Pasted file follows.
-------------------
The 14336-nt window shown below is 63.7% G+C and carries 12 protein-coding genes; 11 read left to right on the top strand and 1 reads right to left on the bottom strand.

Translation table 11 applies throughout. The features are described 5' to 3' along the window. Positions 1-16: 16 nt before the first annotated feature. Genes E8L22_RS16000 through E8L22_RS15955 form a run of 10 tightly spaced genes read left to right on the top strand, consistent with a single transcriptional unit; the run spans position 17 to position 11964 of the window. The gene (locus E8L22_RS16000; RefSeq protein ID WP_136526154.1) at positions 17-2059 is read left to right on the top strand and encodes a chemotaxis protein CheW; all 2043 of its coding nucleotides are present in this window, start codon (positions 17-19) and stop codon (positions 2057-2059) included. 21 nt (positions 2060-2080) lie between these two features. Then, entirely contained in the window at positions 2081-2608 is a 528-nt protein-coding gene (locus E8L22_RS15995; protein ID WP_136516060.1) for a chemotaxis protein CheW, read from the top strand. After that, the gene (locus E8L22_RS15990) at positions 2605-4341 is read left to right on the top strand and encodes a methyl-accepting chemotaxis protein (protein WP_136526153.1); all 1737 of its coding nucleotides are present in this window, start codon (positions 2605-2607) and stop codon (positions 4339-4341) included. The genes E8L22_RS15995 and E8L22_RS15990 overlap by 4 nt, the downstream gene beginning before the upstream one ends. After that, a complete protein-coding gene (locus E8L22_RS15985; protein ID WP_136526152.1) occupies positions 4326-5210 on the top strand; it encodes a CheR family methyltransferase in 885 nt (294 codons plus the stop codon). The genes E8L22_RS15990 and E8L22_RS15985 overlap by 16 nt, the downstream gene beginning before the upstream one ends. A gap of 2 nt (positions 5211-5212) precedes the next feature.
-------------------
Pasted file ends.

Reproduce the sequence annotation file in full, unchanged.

The 14336-nt window shown below is 63.7% G+C and carries 12 protein-coding genes; 11 read left to right on the top strand and 1 reads right to left on the bottom strand.

Translation table 11 applies throughout. The features are described 5' to 3' along the window. Positions 1-16: 16 nt before the first annotated feature. Genes E8L22_RS16000 through E8L22_RS15955 form a run of 10 tightly spaced genes read left to right on the top strand, consistent with a single transcriptional unit; the run spans position 17 to position 11964 of the window. The gene (locus E8L22_RS16000; RefSeq protein ID WP_136526154.1) at positions 17-2059 is read left to right on the top strand and encodes a chemotaxis protein CheW; all 2043 of its coding nucleotides are present in this window, start codon (positions 17-19) and stop codon (positions 2057-2059) included. 21 nt (positions 2060-2080) lie between these two features. Then, entirely contained in the window at positions 2081-2608 is a 528-nt protein-coding gene (locus E8L22_RS15995; protein ID WP_136516060.1) for a chemotaxis protein CheW, read from the top strand. After that, the gene (locus E8L22_RS15990) at positions 2605-4341 is read left to right on the top strand and encodes a methyl-accepting chemotaxis protein (protein WP_136526153.1); all 1737 of its coding nucleotides are present in this window, start codon (positions 2605-2607) and stop codon (positions 4339-4341) included. The genes E8L22_RS15995 and E8L22_RS15990 overlap by 4 nt, the downstream gene beginning before the upstream one ends. After that, a complete protein-coding gene (locus E8L22_RS15985; protein ID WP_136526152.1) occupies positions 4326-5210 on the top strand; it encodes a CheR family methyltransferase in 885 nt (294 codons plus the stop codon). The genes E8L22_RS15990 and E8L22_RS15985 overlap by 16 nt, the downstream gene beginning before the upstream one ends. A gap of 2 nt (positions 5211-5212) precedes the next feature.